Unsteady hydrodynamic forces acting on a robotic arm and its flow field during the crawl
The importance of unsteady phenomena in human swimming has been emphasised in previous studies (Sanders 1999; Toussaint et al. 2002), hence we know that quasi-steady hydrodynamic theory is insufficient to describe the mechanisms by which humans propel themselves through water. To address such problems, computational fluid dynamics (CFD), including the effects of unsteady fluid flow, has been making a major contribution to understanding hydrodynamic phenomenon when the swimmer was moving actively either on the surface or underwater (Von Loebbecke et al. 2009; Dabnichki 2011). Particle image velocimetry (PIV) has also proven to be a powerful tool for measuring the actual flow fields around human swimmers. Based on PIV measurements, Matsuuchi et al. (2009) have reported that a pair of counter-rotating vortices might play an important role in generating unsteady fluid forces, and Hochstein and Blickhan (2011) have found that vortices generated in the region of strongly flexing joints are suitable to enhance propulsion; this process is known as vortex recapturing. Combining the results from CFD and PIV should help in visually and theoretically understanding complicated hydrodynamic mechanisms. However, actual experiment data, such as for forces and pressures, are also valuable for verifying CFD results and interpreting PIV images. Therefore, in a previous study, we conducted experiments in which we directly measured hydrodynamic forces, pressure distributions, and flow fields around a hand attached to a robotic arm (Takagi et al. 2013). In that work, simple 2D hand motions were the subject for study; nevertheless, a significant unsteady hydrodynamic phenomenon was observed that reveals the behavior of certain kinds of vortices play an essential role in generating substantial unsteady hydrodynamic forces. In this study, we used a robotic arm and PIV to clarify the mechanisms by which unsteady forces are generated during 3D crawl-stroke-motions. By analyzing the 3D motions, it is expected that actual propelling mechanisms can be elucidated and the findings will contribute to an improvement of swimmers' technique.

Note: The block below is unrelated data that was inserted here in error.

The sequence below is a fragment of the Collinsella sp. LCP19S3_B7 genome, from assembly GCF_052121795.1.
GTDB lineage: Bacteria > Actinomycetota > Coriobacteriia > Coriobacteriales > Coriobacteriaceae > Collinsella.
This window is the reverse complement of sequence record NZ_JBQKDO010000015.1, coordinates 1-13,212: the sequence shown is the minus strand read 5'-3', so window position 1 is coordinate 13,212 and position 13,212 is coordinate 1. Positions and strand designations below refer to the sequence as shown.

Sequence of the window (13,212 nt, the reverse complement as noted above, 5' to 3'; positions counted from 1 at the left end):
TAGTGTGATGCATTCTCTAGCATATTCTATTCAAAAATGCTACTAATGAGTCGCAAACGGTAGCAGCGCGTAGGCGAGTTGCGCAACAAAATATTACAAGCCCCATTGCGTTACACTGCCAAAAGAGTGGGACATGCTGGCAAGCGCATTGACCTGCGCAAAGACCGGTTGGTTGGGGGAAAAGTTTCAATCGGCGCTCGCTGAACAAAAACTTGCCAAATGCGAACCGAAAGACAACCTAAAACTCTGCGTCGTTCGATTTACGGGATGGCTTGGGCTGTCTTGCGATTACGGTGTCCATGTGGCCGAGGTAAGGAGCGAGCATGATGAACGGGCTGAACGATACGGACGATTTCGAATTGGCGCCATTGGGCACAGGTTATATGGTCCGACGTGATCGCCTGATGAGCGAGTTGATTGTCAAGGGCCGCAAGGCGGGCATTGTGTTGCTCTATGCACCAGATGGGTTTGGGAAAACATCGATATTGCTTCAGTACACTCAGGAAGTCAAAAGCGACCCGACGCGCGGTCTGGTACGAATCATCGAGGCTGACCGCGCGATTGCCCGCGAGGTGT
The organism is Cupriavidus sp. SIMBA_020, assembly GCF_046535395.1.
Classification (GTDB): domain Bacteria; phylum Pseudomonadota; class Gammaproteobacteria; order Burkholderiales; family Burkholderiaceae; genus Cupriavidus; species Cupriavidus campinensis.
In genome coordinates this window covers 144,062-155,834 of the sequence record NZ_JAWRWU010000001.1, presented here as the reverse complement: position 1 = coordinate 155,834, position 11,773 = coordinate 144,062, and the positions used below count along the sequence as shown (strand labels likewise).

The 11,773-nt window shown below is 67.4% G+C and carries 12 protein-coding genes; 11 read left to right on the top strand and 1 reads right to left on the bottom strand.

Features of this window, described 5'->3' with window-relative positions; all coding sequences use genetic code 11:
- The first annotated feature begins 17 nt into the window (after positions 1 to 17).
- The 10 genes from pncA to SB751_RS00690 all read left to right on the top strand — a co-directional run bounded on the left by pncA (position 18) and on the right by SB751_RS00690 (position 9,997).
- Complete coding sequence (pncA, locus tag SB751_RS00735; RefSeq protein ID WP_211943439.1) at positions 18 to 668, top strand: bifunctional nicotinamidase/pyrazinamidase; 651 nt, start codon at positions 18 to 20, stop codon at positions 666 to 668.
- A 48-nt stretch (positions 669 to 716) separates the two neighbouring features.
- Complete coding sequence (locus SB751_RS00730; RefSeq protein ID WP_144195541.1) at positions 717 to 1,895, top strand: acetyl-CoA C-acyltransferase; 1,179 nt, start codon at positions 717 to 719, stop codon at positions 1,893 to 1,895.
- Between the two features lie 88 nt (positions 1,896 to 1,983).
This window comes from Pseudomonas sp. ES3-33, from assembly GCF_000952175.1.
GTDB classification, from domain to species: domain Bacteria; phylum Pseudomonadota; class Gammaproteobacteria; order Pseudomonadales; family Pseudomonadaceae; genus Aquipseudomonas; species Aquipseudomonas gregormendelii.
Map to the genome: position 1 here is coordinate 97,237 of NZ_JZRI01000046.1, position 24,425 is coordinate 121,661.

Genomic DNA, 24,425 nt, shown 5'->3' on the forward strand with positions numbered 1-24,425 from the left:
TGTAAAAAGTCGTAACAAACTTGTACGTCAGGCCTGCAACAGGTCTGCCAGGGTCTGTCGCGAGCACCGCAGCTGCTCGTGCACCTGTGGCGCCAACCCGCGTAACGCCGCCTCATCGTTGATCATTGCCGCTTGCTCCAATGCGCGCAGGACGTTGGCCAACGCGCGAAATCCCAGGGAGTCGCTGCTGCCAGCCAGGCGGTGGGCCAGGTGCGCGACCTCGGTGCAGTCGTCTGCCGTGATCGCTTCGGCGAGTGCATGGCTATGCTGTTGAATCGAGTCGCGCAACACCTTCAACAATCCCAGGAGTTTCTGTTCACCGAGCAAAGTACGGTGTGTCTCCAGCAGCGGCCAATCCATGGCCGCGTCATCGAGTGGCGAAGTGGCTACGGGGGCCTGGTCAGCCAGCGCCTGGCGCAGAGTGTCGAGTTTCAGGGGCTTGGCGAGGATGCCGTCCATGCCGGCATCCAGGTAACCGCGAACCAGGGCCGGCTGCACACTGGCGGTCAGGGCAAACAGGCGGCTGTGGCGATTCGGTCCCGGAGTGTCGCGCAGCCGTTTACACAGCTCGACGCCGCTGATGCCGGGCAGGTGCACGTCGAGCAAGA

© Copyright 2014 XIIth International Symposium for Biomechanics and Medicine in Swimming. Published by Australian Institute of Sport. All rights reserved.
|Subjects:||swimming freestyle swimming biomechanics hydrodynamics|
|Notations:||endurance sports technical and natural sciences|
|Published in:||XIIth International Symposium for Biomechanics and Medicine in Swimming|
Australian Institute of Sport